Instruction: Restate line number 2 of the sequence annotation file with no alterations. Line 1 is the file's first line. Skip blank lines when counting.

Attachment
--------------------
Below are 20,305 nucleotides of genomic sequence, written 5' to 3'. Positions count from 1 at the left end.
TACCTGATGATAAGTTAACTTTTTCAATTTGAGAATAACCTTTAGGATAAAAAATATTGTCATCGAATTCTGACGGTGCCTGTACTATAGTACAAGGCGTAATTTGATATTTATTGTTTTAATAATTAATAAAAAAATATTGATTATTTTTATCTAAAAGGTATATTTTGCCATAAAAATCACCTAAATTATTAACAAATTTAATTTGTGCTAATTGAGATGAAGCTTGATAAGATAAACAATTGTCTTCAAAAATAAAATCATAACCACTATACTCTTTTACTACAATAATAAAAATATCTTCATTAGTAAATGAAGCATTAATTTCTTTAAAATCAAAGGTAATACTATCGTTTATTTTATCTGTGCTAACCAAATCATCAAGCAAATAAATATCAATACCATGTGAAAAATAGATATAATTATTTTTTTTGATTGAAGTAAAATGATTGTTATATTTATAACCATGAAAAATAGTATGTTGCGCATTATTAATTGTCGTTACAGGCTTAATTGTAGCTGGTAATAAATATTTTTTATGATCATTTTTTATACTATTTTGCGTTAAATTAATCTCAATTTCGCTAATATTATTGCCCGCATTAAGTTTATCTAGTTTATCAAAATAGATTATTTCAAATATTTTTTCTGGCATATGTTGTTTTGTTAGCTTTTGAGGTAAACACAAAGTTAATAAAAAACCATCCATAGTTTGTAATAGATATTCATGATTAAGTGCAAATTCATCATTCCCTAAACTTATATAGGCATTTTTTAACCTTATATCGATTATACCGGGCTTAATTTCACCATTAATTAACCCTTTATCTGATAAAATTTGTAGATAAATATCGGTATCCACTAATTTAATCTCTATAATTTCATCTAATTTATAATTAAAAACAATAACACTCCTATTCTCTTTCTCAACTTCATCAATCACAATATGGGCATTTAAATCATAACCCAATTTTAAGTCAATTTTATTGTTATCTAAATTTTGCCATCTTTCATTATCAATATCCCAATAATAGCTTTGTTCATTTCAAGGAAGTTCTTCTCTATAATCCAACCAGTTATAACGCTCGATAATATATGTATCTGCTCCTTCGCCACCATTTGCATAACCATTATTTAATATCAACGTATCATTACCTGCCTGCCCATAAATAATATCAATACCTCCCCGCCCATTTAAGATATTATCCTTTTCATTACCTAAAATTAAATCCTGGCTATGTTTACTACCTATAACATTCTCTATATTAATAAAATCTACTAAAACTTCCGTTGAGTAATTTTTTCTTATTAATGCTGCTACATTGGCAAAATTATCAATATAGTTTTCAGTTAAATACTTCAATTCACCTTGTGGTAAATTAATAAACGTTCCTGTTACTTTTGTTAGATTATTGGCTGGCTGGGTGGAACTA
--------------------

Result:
TACCTGATGATAAGTTAACTTTTTCAATTTGAGAATAACCTTTAGGATAAAAAATATTGTCATCGAATTCTGACGGTGCCTGTACTATAGTACAAGGCGTAATTTGATATTTATTGTTTTAATAATTAATAAAAAAATATTGATTATTTTTATCTAAAAGGTATATTTTGCCATAAAAATCACCTAAATTATTAACAAATTTAATTTGTGCTAATTGAGATGAAGCTTGATAAGATAAACAATTGTCTTCAAAAATAAAATCATAACCACTATACTCTTTTACTACAATAATAAAAATATCTTCATTAGTAAATGAAGCATTAATTTCTTTAAAATCAAAGGTAATACTATCGTTTATTTTATCTGTGCTAACCAAATCATCAAGCAAATAAATATCAATACCATGTGAAAAATAGATATAATTATTTTTTTTGATTGAAGTAAAATGATTGTTATATTTATAACCATGAAAAATAGTATGTTGCGCATTATTAATTGTCGTTACAGGCTTAATTGTAGCTGGTAATAAATATTTTTTATGATCATTTTTTATACTATTTTGCGTTAAATTAATCTCAATTTCGCTAATATTATTGCCCGCATTAAGTTTATCTAGTTTATCAAAATAGATTATTTCAAATATTTTTTCTGGCATATGTTGTTTTGTTAGCTTTTGAGGTAAACACAAAGTTAATAAAAAACCATCCATAGTTTGTAATAGATATTCATGATTAAGTGCAAATTCATCATTCCCTAAACTTATATAGGCATTTTTTAACCTTATATCGATTATACCGGGCTTAATTTCACCATTAATTAACCCTTTATCTGATAAAATTTGTAGATAAATATCGGTATCCACTAATTTAATCTCTATAATTTCATCTAATTTATAATTAAAAACAATAACACTCCTATTCTCTTTCTCAACTTCATCAATCACAATATGGGCATTTAAATCATAACCCAATTTTAAGTCAATTTTATTGTTATCTAAATTTTGCCATCTTTCATTATCAATATCCCAATAATAGCTTTGTTCATTTCAAGGAAGTTCTTCTCTATAATCCAACCAGTTATAACGCTCGATAATATATGTATCTGCTCCTTCGCCACCATTTGCATAACCATTATTTAATATCAACGTATCATTACCTGCCTGCCCATAAATAATATCAATACCTCCCCGCCCATTTAAGATATTATCCTTTTCATTACCTAAAATTAAATCCTGGCTATGTTTACTACCTATAACATTCTCTATATTAATAAAATCTACTAAAACTTCCGTTGAGTAATTTTTTCTTATTAATGCTGCTACATTGGCAAAATTATCAATATAGTTTTCAGTTAAATACTTCAATTCACCTTGTGGTAAATTAATAAACGTTCCTGTTACTTTTGTTAGATTATTGGCTGGCTGGGTGGAACTA